If I have 24 temporal covariance matrices (say monthly covariance matrices computed from daily returns of all the SP500 stocks), and I compute 24 betas for variables x and y for every month for past 2 years. Then,

  • What is then the best estimator of beta (e.g. equally or exponentially weighted average of these betas?
  • How can I analyse the stability/variability of the individual beta as well as the estimator of the beta?
  • By looking at these monthly betas can I make any conclusions of the relationship between x & y?

I would very much appreciate, if you have any standard references that clarify my concerns.


closed as not a real question by Peter Ellis, whuber Sep 24 '12 at 14:11

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  • $\begingroup$ Perhaps this blog post portfolioprobe.com/2011/02/08/… will be of some help. The help might be to suggest that forgetting about beta would be a good move. You don't say what you are really trying to do -- that is important information. $\endgroup$ – Patrick Burns Jan 20 '12 at 15:45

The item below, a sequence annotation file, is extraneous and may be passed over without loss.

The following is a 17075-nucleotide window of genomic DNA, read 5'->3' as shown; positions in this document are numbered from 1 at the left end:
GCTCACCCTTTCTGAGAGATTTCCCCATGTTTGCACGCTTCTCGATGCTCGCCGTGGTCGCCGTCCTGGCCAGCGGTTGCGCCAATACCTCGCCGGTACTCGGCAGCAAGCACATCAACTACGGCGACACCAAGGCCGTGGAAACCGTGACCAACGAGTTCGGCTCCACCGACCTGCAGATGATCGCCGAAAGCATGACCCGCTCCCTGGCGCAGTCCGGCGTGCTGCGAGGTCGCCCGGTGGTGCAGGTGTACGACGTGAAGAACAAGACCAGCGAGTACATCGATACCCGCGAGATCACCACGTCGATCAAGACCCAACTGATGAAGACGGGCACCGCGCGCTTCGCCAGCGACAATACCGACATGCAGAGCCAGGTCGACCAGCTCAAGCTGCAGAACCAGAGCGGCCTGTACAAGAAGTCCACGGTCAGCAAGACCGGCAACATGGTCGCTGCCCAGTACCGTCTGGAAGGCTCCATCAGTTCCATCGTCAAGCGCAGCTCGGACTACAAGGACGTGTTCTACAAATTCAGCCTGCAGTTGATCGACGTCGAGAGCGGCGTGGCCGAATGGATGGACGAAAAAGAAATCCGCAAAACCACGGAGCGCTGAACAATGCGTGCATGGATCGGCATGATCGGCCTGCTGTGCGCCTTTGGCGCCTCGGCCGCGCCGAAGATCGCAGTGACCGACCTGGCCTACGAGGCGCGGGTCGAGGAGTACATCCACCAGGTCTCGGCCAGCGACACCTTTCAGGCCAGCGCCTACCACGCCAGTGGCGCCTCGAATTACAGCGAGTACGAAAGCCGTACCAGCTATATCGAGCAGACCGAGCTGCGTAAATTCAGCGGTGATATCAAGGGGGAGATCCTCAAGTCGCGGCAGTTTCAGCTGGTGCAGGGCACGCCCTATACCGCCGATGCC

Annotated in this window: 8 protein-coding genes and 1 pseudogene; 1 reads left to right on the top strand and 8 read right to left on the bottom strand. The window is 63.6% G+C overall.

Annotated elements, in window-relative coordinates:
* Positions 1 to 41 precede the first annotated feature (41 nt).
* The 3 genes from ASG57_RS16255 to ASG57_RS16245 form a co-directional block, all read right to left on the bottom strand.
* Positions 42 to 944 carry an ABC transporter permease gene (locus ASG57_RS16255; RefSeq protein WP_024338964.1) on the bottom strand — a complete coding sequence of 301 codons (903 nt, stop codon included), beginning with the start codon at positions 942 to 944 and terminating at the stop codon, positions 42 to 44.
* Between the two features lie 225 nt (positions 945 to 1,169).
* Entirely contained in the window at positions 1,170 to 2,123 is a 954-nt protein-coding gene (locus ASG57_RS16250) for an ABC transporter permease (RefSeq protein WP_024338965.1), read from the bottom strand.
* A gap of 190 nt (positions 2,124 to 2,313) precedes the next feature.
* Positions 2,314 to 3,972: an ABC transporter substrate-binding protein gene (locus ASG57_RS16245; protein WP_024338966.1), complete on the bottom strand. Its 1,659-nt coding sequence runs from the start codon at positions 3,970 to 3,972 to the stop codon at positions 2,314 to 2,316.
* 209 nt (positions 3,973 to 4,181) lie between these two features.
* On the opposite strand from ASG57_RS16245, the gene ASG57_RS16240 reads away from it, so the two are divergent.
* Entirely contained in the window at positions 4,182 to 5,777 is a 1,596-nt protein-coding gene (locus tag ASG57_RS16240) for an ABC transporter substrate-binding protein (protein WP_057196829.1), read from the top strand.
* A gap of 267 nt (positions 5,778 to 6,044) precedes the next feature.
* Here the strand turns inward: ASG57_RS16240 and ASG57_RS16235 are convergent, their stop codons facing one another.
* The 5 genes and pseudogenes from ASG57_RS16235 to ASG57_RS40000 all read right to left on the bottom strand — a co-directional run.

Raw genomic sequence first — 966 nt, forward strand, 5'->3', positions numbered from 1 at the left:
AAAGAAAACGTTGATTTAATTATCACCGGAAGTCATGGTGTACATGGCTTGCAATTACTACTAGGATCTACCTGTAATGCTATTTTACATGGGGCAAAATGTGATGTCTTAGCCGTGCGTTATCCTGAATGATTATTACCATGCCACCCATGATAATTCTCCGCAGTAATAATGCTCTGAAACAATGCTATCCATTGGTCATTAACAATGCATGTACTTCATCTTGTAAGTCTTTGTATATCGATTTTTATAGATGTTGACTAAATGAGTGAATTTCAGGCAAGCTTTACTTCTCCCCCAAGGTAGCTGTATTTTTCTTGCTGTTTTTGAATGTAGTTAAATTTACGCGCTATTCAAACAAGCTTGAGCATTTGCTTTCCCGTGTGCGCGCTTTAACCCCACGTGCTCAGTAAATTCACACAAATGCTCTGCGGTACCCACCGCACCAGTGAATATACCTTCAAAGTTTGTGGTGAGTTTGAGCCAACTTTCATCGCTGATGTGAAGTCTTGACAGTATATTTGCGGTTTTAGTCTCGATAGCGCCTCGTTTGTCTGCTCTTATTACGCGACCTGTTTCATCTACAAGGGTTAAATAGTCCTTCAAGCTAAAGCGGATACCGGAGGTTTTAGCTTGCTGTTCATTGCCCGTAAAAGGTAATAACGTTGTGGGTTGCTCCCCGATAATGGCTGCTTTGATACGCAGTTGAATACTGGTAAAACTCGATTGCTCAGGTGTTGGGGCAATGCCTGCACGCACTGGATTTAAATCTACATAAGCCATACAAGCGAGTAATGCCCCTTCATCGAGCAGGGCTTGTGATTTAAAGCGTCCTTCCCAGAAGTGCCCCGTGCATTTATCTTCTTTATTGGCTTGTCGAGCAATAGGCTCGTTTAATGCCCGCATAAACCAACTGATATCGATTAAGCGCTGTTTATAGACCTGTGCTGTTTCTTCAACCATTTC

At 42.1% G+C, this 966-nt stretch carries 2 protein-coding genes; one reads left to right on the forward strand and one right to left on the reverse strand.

• $\begingroup$ @PatrickBurns, thanks for the link but as you can see that the value of the beta for variable x (e.g. IBM) and y (e.g. S&P) is not stable (luckily +ve in this example but may even change the signs along with the magnitude) throughout time, I would like to find a stable beta for x and y using the betas I have for each of the 24 months. $\endgroup$ – statnoob Jan 20 '12 at 16:35
  • $\begingroup$ It seems to me that you could process your sample as panel data. $\endgroup$ – Jean-Victor Côté Jan 25 '12 at 18:42
  • $\begingroup$ I may be terribly ignorant, but what is a "beta" in this situation? $\endgroup$ – Peter Ellis Feb 25 '12 at 6:59

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